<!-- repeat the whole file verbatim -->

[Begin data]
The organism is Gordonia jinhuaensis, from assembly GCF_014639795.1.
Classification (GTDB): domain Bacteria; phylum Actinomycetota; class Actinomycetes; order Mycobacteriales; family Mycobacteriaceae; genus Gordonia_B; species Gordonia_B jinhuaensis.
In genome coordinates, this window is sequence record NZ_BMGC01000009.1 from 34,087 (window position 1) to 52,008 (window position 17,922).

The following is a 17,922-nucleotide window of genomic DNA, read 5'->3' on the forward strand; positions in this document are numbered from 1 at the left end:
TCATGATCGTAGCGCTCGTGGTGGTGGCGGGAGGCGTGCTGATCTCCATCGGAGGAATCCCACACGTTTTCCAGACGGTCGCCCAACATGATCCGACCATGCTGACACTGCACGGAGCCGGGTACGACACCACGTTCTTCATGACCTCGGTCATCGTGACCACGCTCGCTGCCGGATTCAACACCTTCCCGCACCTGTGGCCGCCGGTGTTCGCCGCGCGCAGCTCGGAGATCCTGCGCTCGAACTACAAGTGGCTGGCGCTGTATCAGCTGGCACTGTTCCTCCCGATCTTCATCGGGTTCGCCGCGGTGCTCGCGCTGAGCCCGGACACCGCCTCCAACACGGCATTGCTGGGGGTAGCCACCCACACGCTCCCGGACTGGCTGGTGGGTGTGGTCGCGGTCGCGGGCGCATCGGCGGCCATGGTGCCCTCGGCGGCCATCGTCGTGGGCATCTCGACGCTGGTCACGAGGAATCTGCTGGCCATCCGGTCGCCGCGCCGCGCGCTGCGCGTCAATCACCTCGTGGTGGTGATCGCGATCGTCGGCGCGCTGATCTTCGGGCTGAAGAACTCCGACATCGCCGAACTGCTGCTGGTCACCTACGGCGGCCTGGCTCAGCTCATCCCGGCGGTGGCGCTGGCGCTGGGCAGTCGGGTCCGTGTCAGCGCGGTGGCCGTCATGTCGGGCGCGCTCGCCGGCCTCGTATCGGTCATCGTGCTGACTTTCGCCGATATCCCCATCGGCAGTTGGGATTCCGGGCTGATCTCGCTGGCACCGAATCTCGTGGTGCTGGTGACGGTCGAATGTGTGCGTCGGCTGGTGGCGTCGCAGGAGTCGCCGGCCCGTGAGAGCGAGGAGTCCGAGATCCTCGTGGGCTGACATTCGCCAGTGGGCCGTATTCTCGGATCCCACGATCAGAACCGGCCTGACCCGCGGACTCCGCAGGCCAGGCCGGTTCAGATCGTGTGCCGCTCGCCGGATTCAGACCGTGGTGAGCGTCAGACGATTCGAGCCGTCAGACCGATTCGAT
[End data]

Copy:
The organism is Gordonia jinhuaensis, from assembly GCF_014639795.1.
Classification (GTDB): domain Bacteria; phylum Actinomycetota; class Actinomycetes; order Mycobacteriales; family Mycobacteriaceae; genus Gordonia_B; species Gordonia_B jinhuaensis.
In genome coordinates, this window is sequence record NZ_BMGC01000009.1 from 34,087 (window position 1) to 52,008 (window position 17,922).

The following is a 17,922-nucleotide window of genomic DNA, read 5'->3' on the forward strand; positions in this document are numbered from 1 at the left end:
TCATGATCGTAGCGCTCGTGGTGGTGGCGGGAGGCGTGCTGATCTCCATCGGAGGAATCCCACACGTTTTCCAGACGGTCGCCCAACATGATCCGACCATGCTGACACTGCACGGAGCCGGGTACGACACCACGTTCTTCATGACCTCGGTCATCGTGACCACGCTCGCTGCCGGATTCAACACCTTCCCGCACCTGTGGCCGCCGGTGTTCGCCGCGCGCAGCTCGGAGATCCTGCGCTCGAACTACAAGTGGCTGGCGCTGTATCAGCTGGCACTGTTCCTCCCGATCTTCATCGGGTTCGCCGCGGTGCTCGCGCTGAGCCCGGACACCGCCTCCAACACGGCATTGCTGGGGGTAGCCACCCACACGCTCCCGGACTGGCTGGTGGGTGTGGTCGCGGTCGCGGGCGCATCGGCGGCCATGGTGCCCTCGGCGGCCATCGTCGTGGGCATCTCGACGCTGGTCACGAGGAATCTGCTGGCCATCCGGTCGCCGCGCCGCGCGCTGCGCGTCAATCACCTCGTGGTGGTGATCGCGATCGTCGGCGCGCTGATCTTCGGGCTGAAGAACTCCGACATCGCCGAACTGCTGCTGGTCACCTACGGCGGCCTGGCTCAGCTCATCCCGGCGGTGGCGCTGGCGCTGGGCAGTCGGGTCCGTGTCAGCGCGGTGGCCGTCATGTCGGGCGCGCTCGCCGGCCTCGTATCGGTCATCGTGCTGACTTTCGCCGATATCCCCATCGGCAGTTGGGATTCCGGGCTGATCTCGCTGGCACCGAATCTCGTGGTGCTGGTGACGGTCGAATGTGTGCGTCGGCTGGTGGCGTCGCAGGAGTCGCCGGCCCGTGAGAGCGAGGAGTCCGAGATCCTCGTGGGCTGACATTCGCCAGTGGGCCGTATTCTCGGATCCCACGATCAGAACCGGCCTGACCCGCGGACTCCGCAGGCCAGGCCGGTTCAGATCGTGTGCCGCTCGCCGGATTCAGACCGTGGTGAGCGTCAGACGATTCGAGCCGTCAGACCGATTCGAT